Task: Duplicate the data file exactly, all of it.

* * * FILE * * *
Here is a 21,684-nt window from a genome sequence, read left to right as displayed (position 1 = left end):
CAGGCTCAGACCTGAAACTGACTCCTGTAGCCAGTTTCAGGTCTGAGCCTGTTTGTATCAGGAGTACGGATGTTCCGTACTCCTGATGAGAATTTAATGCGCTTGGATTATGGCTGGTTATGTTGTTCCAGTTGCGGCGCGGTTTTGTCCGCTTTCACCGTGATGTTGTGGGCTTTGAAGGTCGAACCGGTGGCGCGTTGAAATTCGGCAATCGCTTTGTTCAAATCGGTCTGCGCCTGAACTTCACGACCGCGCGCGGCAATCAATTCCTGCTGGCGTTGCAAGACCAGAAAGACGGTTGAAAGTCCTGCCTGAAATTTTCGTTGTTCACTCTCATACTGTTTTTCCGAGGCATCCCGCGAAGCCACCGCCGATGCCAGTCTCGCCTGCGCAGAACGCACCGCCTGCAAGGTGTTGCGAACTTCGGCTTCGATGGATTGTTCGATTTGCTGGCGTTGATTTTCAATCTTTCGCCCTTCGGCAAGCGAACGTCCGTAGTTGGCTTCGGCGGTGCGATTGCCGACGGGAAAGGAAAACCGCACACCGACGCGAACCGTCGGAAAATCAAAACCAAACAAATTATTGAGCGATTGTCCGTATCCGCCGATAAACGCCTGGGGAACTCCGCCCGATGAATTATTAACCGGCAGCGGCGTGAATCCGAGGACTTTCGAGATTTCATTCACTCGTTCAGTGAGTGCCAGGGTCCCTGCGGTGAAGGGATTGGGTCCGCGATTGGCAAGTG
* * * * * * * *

Here is a 21,684-nt window from a genome sequence, read left to right as displayed (position 1 = left end):
CAGGCTCAGACCTGAAACTGACTCCTGTAGCCAGTTTCAGGTCTGAGCCTGTTTGTATCAGGAGTACGGATGTTCCGTACTCCTGATGAGAATTTAATGCGCTTGGATTATGGCTGGTTATGTTGTTCCAGTTGCGGCGCGGTTTTGTCCGCTTTCACCGTGATGTTGTGGGCTTTGAAGGTCGAACCGGTGGCGCGTTGAAATTCGGCAATCGCTTTGTTCAAATCGGTCTGCGCCTGAACTTCACGACCGCGCGCGGCAATCAATTCCTGCTGGCGTTGCAAGACCAGAAAGACGGTTGAAAGTCCTGCCTGAAATTTTCGTTGTTCACTCTCATACTGTTTTTCCGAGGCATCCCGCGAAGCCACCGCCGATGCCAGTCTCGCCTGCGCAGAACGCACCGCCTGCAAGGTGTTGCGAACTTCGGCTTCGATGGATTGTTCGATTTGCTGGCGTTGATTTTCAATCTTTCGCCCTTCGGCAAGCGAACGTCCGTAGTTGGCTTCGGCGGTGCGATTGCCGACGGGAAAGGAAAACCGCACACCGACGCGAACCGTCGGAAAATCAAAACCAAACAAATTATTGAGCGATTGTCCGTATCCGCCGATAAACGCCTGGGGAACTCCGCCCGATGAATTATTAACCGGCAGCGGCGTGAATCCGAGGACTTTCGAGATTTCATTCACTCGTTCAGTGAGTGCCAGGGTCCCTGCGGTGAAGGGATTGGGTCCGCGATTGGCAAGTG